Obsession, Fascination, and the Subtle Art of Iteration

My pilgrim soul has taken me many places through the courtesy and convenience of books. Since you found your way here, you are—no doubt—another traveler in the rarefied wonder of words. Perhaps, you even are a veritable slinger of same yourself.

Words and wordplay—sorcerous semantics—are often used to obfuscate and convey rather than clearly deliver a message. In fact, such grammatical acrobatics—while demonstrating a mastery of the language—interferes with the underlying message, offering up mystery rather than clarity.

Words should illuminate. They should enlighten. They should directly convey the point. This is not to say style should be sacrificed. Quite the contrary, good writing can transcend time and clarity can contain style. Bruce Lee, an indisputable master of martial arts, did not go all out with every punch or spinning kick. He professed that students of Jeet Kune Do be like water, that they should embrace a four fold path wherein they should:

  1. Research  the subject at hand.
  2. Absorb what is useful.
  3. Reject what is useless.
  4. Make a conclusion to suit a given problem.

These are principles that extend beyond a close quarters scenario and are especially useful when one approaches a creative endeavor, be it writing or world-building. When you’re staring at a blank screen with a cursor blinking, you may well prefer to be facing off against Chuck Norris or Johnny Cage. At least then, you’ll know your suffering shall end in short order.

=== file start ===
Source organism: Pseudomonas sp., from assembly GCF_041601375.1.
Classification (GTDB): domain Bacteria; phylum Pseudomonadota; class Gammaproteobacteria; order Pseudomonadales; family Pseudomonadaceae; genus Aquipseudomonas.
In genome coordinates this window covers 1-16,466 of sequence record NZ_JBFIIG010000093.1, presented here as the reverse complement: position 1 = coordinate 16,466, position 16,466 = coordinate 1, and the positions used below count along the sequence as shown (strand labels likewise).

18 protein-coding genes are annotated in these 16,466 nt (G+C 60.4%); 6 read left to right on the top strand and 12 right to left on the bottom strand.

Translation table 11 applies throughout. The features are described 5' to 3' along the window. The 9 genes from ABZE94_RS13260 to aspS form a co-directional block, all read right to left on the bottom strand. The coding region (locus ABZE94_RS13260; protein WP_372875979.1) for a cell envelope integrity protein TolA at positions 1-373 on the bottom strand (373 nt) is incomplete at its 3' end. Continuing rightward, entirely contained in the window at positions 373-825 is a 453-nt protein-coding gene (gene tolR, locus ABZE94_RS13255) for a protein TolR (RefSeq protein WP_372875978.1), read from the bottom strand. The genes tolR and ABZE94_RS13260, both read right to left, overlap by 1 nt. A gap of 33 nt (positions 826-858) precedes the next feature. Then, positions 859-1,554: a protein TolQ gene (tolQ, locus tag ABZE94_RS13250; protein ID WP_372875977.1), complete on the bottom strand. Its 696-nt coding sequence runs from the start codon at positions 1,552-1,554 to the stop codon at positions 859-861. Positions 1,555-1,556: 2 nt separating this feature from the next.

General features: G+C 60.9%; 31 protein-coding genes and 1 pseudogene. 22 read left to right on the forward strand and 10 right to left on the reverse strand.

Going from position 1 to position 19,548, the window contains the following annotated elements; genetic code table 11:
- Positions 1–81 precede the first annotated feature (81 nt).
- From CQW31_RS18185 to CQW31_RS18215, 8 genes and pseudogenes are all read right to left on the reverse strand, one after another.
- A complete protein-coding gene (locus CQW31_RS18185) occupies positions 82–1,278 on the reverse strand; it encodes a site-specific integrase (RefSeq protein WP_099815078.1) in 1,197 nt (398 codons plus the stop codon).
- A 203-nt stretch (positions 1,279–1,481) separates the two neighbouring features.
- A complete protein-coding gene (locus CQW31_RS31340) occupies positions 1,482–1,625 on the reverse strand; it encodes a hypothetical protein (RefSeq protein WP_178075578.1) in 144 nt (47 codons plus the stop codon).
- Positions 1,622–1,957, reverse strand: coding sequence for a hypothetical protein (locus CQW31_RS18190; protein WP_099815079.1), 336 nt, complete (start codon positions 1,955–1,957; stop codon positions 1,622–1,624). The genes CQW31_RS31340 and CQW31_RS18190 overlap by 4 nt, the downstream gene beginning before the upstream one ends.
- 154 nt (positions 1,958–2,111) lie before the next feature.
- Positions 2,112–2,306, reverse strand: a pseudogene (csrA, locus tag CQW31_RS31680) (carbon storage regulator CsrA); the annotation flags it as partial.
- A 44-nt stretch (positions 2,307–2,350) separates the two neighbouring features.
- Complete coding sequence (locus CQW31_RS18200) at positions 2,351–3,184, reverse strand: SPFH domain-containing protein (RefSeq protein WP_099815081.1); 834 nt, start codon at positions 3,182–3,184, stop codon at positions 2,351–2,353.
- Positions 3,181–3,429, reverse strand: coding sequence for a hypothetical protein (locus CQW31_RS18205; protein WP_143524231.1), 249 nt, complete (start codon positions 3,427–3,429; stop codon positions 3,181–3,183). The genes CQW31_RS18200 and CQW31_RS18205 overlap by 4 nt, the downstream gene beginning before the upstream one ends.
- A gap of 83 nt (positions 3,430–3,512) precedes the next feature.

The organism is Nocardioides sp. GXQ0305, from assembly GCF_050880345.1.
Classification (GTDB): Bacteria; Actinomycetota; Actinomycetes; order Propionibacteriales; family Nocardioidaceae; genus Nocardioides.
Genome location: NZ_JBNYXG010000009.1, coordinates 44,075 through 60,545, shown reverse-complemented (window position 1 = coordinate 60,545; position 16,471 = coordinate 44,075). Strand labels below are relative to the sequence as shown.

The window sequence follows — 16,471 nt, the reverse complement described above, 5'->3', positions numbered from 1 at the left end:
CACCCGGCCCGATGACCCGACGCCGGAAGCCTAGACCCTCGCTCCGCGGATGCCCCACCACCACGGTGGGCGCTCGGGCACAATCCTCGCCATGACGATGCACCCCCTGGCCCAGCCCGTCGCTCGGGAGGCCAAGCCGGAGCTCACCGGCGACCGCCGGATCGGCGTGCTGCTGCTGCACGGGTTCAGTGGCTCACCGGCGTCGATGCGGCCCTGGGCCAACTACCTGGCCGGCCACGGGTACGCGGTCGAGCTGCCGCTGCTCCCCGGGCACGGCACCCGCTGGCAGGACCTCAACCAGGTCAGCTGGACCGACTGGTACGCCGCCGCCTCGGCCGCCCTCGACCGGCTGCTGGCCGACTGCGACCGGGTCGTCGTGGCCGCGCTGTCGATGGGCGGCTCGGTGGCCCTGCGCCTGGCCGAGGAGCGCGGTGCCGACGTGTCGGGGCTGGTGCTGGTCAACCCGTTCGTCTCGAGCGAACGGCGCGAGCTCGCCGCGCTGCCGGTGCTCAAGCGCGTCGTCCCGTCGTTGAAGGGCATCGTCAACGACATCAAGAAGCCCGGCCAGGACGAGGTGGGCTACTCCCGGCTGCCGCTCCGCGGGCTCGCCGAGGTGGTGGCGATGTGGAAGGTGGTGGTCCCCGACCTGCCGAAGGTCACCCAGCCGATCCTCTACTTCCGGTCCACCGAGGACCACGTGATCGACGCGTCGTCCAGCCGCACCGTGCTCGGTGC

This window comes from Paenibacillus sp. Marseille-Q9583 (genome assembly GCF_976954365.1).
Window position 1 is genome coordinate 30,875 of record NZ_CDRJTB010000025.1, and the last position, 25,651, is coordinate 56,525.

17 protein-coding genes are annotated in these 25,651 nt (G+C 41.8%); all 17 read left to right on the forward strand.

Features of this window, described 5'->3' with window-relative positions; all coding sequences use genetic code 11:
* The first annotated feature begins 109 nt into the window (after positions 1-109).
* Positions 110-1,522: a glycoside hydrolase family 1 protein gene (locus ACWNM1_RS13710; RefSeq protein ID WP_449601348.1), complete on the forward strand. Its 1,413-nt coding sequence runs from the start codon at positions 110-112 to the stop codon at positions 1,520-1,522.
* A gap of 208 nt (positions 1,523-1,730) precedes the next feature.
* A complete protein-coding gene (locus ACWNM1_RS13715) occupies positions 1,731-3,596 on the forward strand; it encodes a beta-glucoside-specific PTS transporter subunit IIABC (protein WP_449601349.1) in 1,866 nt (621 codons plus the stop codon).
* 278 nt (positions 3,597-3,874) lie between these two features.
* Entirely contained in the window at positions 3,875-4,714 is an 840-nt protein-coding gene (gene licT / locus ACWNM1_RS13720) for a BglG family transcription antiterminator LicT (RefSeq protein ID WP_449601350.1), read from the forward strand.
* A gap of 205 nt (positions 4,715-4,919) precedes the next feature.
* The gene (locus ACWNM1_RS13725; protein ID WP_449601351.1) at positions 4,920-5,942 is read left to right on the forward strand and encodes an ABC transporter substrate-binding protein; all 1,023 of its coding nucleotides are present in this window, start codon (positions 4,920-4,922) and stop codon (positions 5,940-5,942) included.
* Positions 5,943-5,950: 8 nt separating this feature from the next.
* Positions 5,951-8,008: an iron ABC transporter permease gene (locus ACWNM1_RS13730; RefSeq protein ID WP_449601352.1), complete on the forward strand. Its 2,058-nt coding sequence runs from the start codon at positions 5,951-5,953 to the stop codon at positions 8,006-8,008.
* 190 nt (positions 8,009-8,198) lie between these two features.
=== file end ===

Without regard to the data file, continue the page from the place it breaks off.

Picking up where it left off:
Let’s follow through a fictional scenario wherein these steps are applied. It’s game night and you learn that your regular GM didn’t have time to prep and asks you to step in. You were running a game before and you’re game for the challenge, so you give a textual thumbs up.  Let’s say you were running an Agents of Oblivion campaign, so you start there with an internal question. What should these agents be doing?  You go through spy scenarios or look through various plot books or websites that can offer up some insight for your dilemma. You may decide you want to invert the tropes completely and finally decide to use Silence of the Lambs as inspiration, but want to give it a more supernatural bent.

Say, your Lanni B. Hector was an anthropologist who was discovered to be a cannibal after his visit to to a remote island untouched by man a decade ago. He claims he was invested with a spirit, what he thought was once a curse he decides is a blessing as long as he feeds the beast within, otherwise he becomes a gibbering madman. We have accepted the role of Dark Mentor, yet rejected his specialties and some of his core to arrive at the same fork in the road. While Hannibal partook of flesh as an exertion of power and control and overall intellectual (and physical) superiority to those around him, Lanni does it to contain a monster within himself (or so he claims). Both versions are cannibals. Both are genius. Neither would care for the other very much, claiming they are weak and contemptible should their paths ever cross.